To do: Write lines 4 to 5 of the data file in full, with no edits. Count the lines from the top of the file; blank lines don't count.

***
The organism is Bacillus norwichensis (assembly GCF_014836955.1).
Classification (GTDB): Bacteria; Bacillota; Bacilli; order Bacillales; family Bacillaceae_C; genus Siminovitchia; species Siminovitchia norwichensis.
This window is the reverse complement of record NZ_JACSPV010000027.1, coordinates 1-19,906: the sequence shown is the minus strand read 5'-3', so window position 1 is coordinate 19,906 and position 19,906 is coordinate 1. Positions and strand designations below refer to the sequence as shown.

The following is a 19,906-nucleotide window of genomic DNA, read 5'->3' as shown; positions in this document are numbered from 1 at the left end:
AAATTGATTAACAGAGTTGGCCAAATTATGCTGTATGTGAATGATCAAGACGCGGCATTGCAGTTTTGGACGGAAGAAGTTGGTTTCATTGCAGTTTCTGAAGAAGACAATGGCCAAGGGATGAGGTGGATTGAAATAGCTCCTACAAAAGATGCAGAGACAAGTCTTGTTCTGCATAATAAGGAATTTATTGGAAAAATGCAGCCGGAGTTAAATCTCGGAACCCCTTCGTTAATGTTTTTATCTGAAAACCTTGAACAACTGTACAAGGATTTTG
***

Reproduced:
The following is a 19,906-nucleotide window of genomic DNA, read 5'->3' as shown; positions in this document are numbered from 1 at the left end:
AAATTGATTAACAGAGTTGGCCAAATTATGCTGTATGTGAATGATCAAGACGCGGCATTGCAGTTTTGGACGGAAGAAGTTGGTTTCATTGCAGTTTCTGAAGAAGACAATGGCCAAGGGATGAGGTGGATTGAAATAGCTCCTACAAAAGATGCAGAGACAAGTCTTGTTCTGCATAATAAGGAATTTATTGGAAAAATGCAGCCGGAGTTAAATCTCGGAACCCCTTCGTTAATGTTTTTATCTGAAAACCTTGAACAACTGTACAAGGATTTTG